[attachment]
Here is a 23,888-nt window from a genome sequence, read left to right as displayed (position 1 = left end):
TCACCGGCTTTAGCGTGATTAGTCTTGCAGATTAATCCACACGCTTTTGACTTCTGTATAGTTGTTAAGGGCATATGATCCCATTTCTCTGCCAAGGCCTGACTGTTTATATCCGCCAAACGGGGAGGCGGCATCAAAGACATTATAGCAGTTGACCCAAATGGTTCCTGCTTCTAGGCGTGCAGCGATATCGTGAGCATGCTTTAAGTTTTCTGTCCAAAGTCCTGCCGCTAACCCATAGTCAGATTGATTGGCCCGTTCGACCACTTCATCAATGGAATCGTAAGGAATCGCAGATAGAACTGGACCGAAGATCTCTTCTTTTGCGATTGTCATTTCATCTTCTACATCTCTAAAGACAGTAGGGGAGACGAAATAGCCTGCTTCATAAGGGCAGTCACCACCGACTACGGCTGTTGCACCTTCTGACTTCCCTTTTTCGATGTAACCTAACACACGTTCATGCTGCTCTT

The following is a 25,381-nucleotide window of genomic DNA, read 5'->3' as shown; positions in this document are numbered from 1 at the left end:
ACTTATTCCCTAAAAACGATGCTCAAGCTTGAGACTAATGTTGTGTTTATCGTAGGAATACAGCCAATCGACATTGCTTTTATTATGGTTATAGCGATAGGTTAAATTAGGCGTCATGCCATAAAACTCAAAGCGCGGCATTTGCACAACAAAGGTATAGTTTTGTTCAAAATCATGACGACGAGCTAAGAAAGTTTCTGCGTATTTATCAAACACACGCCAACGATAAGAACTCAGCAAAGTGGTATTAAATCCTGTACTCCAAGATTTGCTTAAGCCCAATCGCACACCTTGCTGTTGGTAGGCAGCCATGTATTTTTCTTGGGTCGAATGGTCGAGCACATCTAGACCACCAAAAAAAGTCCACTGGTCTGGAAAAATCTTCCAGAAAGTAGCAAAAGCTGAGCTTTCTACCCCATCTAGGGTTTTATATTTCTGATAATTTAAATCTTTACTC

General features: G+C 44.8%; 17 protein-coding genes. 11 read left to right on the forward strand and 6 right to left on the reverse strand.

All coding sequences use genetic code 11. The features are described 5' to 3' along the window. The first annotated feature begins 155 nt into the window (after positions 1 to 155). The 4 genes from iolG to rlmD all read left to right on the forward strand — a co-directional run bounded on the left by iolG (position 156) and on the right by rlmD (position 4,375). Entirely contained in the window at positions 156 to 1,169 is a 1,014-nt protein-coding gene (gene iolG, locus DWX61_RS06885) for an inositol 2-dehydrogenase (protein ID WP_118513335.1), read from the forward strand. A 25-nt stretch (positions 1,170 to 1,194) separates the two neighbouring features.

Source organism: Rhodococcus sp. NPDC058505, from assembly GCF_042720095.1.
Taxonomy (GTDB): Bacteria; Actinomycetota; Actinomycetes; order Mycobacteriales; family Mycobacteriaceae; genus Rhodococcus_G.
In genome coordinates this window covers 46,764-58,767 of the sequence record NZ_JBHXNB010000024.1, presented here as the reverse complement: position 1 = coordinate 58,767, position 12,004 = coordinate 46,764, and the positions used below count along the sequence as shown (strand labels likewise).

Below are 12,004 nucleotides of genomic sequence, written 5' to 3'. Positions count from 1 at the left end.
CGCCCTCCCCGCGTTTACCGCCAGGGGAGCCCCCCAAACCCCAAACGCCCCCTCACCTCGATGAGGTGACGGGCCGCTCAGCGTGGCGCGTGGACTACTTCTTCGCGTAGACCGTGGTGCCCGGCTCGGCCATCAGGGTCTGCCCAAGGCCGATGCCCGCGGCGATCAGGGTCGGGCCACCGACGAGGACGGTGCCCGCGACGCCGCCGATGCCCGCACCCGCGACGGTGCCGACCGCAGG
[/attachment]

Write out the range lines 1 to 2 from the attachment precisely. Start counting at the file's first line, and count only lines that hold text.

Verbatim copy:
Here is a 23,888-nt window from a genome sequence, read left to right as displayed (position 1 = left end):
TCACCGGCTTTAGCGTGATTAGTCTTGCAGATTAATCCACACGCTTTTGACTTCTGTATAGTTGTTAAGGGCATATGATCCCATTTCTCTGCCAAGGCCTGACTGTTTATATCCGCCAAACGGGGAGGCGGCATCAAAGACATTATAGCAGTTGACCCAAATGGTTCCTGCTTCTAGGCGTGCAGCGATATCGTGAGCATGCTTTAAGTTTTCTGTCCAAAGTCCTGCCGCTAACCCATAGTCAGATTGATTGGCCCGTTCGACCACTTCATCAATGGAATCGTAAGGAATCGCAGATAGAACTGGACCGAAGATCTCTTCTTTTGCGATTGTCATTTCATCTTCTACATCTCTAAAGACAGTAGGGGAGACGAAATAGCCTGCTTCATAAGGGCAGTCACCACCGACTACGGCTGTTGCACCTTCTGACTTCCCTTTTTCGATGTAACCTAACACACGTTCATGCTGCTCTT